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Arthur C. Clarke (far right) and other members of the British Interplanetary Society had a visit from rocket pioneer Robert Truax (holding the rocket model) in 1938. (National Air and Space Museum)

H.M.S. Moon Rocket

In the 1930s, Arthur C. Clarke and friends designed their own lunar mission.

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Writer and visionary Arthur C. Clarke, who died this week at the age of 90, was one of the guiding spirits of the Space Age. For a bit of background on his early years, we offer this feature story from our archive:

From This Story

In the summer of 1939, the members of the British Interplanetary Society may have been the only optimists left in Europe. Nazi Germany was steadily building up its military machine, and the continent appeared to be slipping inexorably toward another devastating conflict.

But the small band of English eccentrics that made up the BIS had their attention elsewhere. Their gaze was fixed on the coming age of space travel, and more specifically on the problem of sending a rocket to the moon. They had formed their organization in 1933—at about the time rocket societies were blooming in Germany, Russia, and the United States—dedicating themselves to “the stimulation of public interest in the possibility of interplanetary travel…and the conducting of practical research in connection with such problems.”

In fact science fiction writers like Edgar Rice Burroughs and H.G. Wells had already stimulated the British interest in space. But even though the BIS members were almost all science fiction fans, they cringed at the way space travel was portrayed in movies and popular books. Writing in the February 1937 issue of the society’s journal, D.W.F. Mayer, an associate member from Leeds, panned the film version of Wells’ Things to Come for having depicted astronauts being launched by a space gun. After calculating that the resulting force on a 120-pound person would equal 435 tons, he chided, “If the Man in the Street is to be introduced to the possibility of space travel via the medium of films—especially films with as much publicity as was given to Things to Come—it is up to the writers of them to make sure their facts are reasonably accurate…. Play the game, Mr. Wells!”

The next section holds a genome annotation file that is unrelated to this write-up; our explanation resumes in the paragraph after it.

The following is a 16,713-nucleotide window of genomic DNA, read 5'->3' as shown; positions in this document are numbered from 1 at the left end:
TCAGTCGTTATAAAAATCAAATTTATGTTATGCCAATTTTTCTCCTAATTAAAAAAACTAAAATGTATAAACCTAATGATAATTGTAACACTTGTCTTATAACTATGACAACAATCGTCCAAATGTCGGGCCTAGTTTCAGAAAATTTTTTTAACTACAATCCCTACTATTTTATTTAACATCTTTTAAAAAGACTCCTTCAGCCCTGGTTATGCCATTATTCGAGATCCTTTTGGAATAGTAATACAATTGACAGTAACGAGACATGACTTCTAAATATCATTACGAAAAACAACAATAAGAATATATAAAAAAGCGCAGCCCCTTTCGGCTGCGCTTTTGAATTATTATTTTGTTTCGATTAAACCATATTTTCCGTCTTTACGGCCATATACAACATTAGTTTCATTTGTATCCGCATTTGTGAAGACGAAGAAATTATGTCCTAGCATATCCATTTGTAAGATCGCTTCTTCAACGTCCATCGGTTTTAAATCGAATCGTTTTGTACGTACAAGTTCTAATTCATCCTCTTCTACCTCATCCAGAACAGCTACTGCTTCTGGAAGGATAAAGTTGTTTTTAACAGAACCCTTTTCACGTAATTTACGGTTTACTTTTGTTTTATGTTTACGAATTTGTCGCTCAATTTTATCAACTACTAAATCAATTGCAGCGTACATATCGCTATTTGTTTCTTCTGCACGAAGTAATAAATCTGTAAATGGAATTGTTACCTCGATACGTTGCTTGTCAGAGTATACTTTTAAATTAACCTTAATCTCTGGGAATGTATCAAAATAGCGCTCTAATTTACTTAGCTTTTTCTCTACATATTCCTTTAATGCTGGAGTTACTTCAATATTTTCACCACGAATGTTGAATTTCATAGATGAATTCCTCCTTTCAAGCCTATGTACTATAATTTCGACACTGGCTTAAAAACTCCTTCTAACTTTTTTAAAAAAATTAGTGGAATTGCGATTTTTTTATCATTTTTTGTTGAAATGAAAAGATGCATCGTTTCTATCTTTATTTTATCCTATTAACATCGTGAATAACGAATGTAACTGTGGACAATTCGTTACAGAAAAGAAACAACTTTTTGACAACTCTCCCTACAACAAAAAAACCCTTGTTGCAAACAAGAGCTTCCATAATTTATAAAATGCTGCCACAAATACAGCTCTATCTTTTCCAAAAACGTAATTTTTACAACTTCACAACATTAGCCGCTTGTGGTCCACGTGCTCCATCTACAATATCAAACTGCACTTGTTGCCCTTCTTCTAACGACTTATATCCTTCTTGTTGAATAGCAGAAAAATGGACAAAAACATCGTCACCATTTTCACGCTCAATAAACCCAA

From 1937 to 1939, about a dozen armchair astronauts on the BIS “Technical Committee” played the game by carrying out the first detailed study of a manned lunar mission, from propulsion to payload to pressure suits. Rather than dream up an anti-gravity drive or some other staple of science fiction, they used only physical principles and technologies already in hand. Some of the ideas, like a propulsion system based on 2,000 solid rocket motors, would certainly not have worked, while others—aerobraking and a parachute descent to Earth, a three-man crew, and a focus on geological prospecting once the moon had been attained—proved amazingly prescient.

The BIS was not the first to consider the technical requirements of a lunar voyage. Rocket pioneers like Russian school teacher Konstantin Tsiolkovsky and German engineer Hermann Oberth had already done some thinking on the subject. The American rocket scientist Robert Goddard had been ridiculed in 1919 for suggesting that a rocket could be sent to the far side of the moon. But BIS members were the first to analyze a lunar trip in a systematic way and spell out possible technical, logistical, and physical challenges.

In 1937, having just moved its operations from Liverpool to London, the four-year-old society was looking for a project that would popularize the notion of interplanetary travel and at the same time “prove that we are a body which may be entrusted with a scientific task,” in the words of one BIS officer. They bypassed more conservative ideas, like building a rocket car or firing mail across the Atlantic, electing instead to design a two-week round trip to the lunar surface.

The choice of such an ambitious goal wasn’t entirely high-minded. Unlike their counterparts in the United States and Germany, BIS members were forbidden by Britain’s Explosives Act of 1875 from shooting off real rockets. Hands-on experimentation with live propellants was out.

The society was also broke. Its members were mostly teenagers and young men, and few had money for expensive equipment. “The research fund remains at microscopic proportions,” lamented one author in the society’s journal.

So a careful, detailed, and cheap design study seemed just the ticket. A committee made of the few members who had at least some engineering or science background began meeting one evening a week, usually in someone’s flat, to sketch out plans. Heading the Technical Committee was J. Happian (Jack) Edwards, the director of a small electronics firm. A brilliant but irascible Welshman, Edwards didn’t suffer fools gladly. “There are plenty of mad scientists, but Edwards is the only mad engineer I ever knew,” says science fiction writer Arthur C. Clarke, who was also a member of the committee.